It’s more than writer’s block. It’s fear. If I put my hyperemesis gravidarum pregnancy into words, it suddenly makes the nightmare that was last year more real. Writing my story means reaching inside, waking a person who wants to  hit the snooze button just a little longer. I’ve talked about those months plenty, but writing is somehow more real, more honest, more raw.

Not only does hyperemesis gravidarum damage your body, it devastates your emotional being. It takes time to heal. Perhaps writing my story will help. Until I’m ready to face that task, I’ll continue to offer encouragement to anyone who is struggling.

Today, dear sisters in suffering, that encouragement is written by Amber, a fellow hg survivor. It is these stories like these that helped me hold on during my pregnancy, and I am hoping that her words help you as well. Please read her story, and let me know if you have a story you’d like to share.

 

Franklin Delano Roosevelt, 1933. Lietuvių: Fra...

Franklin Delano Roosevelt, 1933. Lietuvių: Franklinas Delanas Ruzveltas (Photo credit: Wikipedia)

Sometimes, we only focus on part of a quote. Doing so often robs us of valuable information. Take Franklin D. Roosevelt’s famous statement on fear: “So, first of all, let me assert my firm belief that the only thing we have to fear is fear itself—nameless, unreasoning, unjustified terror which paralyzes needed efforts to convert retreat into advance.” We are all familiar with the first part of that quote, but how many of us know the rest of the sentence?

Fear is indeed nameless, unreasoning, and unjustified terror. And it does have the power to paralyze us. So let me encourage you, dear sisters who are suffering with hyperemesis gravidarum, to fight any fear you might feel in your life. Before I was diagnosed with hg, I was terrified. I thought I was starving, and that my child would not survive. How did I combat that fear? Information. I spent a lot of time researching hyperemesis gravidarum and talking to my doctor, nurses, and other moms I found online. Some days, knowing what was going on was helpful.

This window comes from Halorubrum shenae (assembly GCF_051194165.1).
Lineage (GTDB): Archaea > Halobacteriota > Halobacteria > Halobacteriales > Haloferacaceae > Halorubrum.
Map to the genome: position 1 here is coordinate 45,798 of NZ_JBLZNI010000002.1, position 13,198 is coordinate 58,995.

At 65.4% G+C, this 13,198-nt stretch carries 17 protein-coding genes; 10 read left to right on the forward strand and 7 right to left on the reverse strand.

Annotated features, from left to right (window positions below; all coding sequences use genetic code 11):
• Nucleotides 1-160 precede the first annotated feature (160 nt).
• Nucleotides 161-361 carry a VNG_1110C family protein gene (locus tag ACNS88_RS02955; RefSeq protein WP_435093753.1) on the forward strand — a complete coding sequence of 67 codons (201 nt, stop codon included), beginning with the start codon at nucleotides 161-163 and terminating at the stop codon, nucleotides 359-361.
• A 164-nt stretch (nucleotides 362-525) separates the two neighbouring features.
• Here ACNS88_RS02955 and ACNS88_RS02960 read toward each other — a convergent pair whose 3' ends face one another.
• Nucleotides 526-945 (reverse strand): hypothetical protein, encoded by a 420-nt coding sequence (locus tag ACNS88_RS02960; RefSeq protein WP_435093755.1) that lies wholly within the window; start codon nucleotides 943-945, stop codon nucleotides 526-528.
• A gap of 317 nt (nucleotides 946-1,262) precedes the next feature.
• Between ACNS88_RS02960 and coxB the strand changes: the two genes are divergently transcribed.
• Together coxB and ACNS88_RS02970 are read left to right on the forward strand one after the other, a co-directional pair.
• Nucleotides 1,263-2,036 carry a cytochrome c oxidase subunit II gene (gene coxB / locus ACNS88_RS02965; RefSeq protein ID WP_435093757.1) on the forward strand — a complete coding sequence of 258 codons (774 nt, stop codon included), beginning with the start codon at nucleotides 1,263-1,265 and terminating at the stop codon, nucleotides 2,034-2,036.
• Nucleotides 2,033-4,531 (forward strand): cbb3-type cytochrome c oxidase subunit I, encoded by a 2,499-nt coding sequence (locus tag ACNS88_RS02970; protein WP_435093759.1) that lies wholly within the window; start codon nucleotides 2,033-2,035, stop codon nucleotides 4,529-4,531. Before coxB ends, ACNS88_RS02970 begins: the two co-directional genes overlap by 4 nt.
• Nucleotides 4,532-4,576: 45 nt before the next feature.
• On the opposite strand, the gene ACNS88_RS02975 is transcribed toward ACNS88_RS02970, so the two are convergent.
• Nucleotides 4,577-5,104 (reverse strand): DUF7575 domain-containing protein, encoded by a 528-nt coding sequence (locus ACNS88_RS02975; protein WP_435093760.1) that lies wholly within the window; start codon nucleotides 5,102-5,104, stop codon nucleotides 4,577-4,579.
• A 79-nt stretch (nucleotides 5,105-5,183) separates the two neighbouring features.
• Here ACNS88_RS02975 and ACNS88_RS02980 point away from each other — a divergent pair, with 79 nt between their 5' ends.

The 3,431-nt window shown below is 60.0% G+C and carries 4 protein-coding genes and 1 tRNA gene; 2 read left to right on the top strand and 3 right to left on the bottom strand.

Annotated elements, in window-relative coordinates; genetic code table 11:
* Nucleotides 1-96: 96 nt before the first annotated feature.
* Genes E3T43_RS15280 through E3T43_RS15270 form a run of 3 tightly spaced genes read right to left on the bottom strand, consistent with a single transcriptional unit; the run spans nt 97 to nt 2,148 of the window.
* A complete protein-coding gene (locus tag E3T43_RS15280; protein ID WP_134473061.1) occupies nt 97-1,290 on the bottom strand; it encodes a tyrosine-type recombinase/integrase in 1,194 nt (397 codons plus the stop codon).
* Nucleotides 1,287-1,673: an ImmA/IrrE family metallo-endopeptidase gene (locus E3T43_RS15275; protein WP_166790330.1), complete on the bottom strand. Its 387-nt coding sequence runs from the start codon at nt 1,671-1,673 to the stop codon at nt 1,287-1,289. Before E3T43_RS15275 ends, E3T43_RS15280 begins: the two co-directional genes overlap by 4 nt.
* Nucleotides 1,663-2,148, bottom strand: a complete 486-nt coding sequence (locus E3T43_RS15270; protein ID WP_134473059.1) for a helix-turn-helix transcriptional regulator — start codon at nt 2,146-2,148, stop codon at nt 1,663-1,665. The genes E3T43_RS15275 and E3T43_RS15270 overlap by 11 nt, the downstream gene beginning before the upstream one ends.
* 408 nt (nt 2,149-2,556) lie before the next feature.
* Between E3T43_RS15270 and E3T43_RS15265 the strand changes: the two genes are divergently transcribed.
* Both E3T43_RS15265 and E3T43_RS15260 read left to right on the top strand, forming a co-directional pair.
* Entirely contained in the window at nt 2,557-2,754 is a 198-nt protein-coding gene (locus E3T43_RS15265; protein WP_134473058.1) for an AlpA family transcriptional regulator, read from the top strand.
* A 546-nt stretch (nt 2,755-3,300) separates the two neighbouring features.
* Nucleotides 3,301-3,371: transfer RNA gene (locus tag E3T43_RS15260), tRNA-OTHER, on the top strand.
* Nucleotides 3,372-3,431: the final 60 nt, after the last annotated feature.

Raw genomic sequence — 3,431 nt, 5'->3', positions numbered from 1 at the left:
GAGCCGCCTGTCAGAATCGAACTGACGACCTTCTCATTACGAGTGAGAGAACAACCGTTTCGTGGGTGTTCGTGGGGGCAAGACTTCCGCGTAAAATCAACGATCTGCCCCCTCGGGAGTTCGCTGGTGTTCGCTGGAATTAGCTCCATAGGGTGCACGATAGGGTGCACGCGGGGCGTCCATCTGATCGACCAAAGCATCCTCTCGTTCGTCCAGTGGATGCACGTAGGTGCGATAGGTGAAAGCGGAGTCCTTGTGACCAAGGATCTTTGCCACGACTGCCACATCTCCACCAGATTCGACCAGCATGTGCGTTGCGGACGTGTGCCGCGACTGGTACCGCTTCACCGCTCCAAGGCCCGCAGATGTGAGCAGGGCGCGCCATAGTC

Yet other days, the fear stemmed from the lack of control I had over my body. I did indeed feel paralyzed. Some days, I there was nothing I could do to make things better. That sense of powerlessness is terrifying. How did I combat that fear? Mostly by reaching out to those in my life who cared.  Once a week I dragged myself to a counselor. Talking about it, sometimes ad nauseum (pun intended), seemed to help.

One of the hardest parts of struggling through a hyperemesis pregnancy is fighting the fear. But doing so is an essential part of survival, hg mama. Do not retreat. Do not let fear rule your life. You are stronger than that. Combat your fright by seeking information, connecting with someone who cares, and continuing to hold on. You are doing this for your child. You are doing this for yourself. It is grueling, horrific, and takes everything you have, but you have to hold on. Believe me, the fight is worth it.

Vrouwelijke bokskampioen / Female boxing champion

Vrouwelijke bokskampioen / Female boxing champion (Photo credit: Nationaal Archief)

It’s rough. You are so nauseous. You can’t imagine life without the sick feeling that clings to you like plastic wrap. The house is a mess. The kids don’t have your attention. Your husband is overworked. Thanks to the zofran,